Australian swimming’s head coach Jacco Verhaeren has described the apparent decision to stage the finals of the 2016 Olympics in Rio de Janeiro from 10pm, local time, as showing “a lack of respect”.
While there has been no formal announcement confirming this, neither has the International Olympic Committee (IOC) moved to dismiss reports of late-night starts.
Instead IOC spokesman Mark Adams said: “There was no formal decision on the schedule, but the schedule is one that has broad acceptance.
“The games are a global event that will be seen around the world and the schedule has to work around the world to give the best showcase for each sport,” he said, adding “the athletes are at the very centre of that.”
“The athletes are happy in the case of swimming. FINA are happy.”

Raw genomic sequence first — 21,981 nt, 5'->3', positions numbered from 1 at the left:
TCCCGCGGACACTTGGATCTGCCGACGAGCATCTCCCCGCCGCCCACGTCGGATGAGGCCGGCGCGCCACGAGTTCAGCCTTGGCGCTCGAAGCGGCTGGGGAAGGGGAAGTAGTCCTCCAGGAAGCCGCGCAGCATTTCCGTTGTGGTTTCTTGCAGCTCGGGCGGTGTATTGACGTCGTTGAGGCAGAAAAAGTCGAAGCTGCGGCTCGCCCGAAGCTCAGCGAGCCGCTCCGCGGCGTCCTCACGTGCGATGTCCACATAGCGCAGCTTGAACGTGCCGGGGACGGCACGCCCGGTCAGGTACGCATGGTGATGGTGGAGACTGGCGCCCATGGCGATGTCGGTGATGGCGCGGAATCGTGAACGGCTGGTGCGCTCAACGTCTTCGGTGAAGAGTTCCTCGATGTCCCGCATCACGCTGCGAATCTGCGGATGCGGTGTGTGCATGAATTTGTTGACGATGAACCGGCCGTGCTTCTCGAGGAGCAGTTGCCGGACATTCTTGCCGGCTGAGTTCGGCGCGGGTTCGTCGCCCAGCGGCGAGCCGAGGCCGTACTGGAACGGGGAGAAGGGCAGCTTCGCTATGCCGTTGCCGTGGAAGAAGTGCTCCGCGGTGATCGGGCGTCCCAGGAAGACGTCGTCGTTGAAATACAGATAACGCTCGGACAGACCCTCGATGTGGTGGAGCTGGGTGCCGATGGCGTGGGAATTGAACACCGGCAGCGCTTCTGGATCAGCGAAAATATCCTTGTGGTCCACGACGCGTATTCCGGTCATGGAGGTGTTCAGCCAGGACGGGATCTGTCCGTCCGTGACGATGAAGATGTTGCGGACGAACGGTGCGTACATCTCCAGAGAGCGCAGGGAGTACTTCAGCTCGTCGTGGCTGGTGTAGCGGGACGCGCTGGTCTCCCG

Such an assertion, though, is directly contradicted by Verhaeren who has guided one of the world’s biggest swimming nations since January.
Dutchman Verhaeren has coached at the last five Games and guided freestyler Pieter van den Hoogenband to three titles at the 2000 and 2004 Olympics.
He also oversaw Dutch success in London in 2012 including Ranomi Kromowidjojo’s triple gold.
The Dutchman, therefore, has proven pedigree and he told AFP: “It’s simple. It’s a lack of respect.”
The 45-year-old also pointed to the repercussions: “We don’t know how it works in terms of performance, in terms of health and preparation.
“Clearly the choice is not made for performance reasons. There is only one reason and that is television and money and only American television and money and that to me is not really fair.
“I think the biggest concern is the life in the village because athletes return to the village after swim down and maybe drug testing at 2am.
“They still need to have dinner because their whole time shifts. How to deal with that in an Olympic village where other sports wake up in the morning and you are trying to go to bed, there is a disturbing factor for other sports as well.”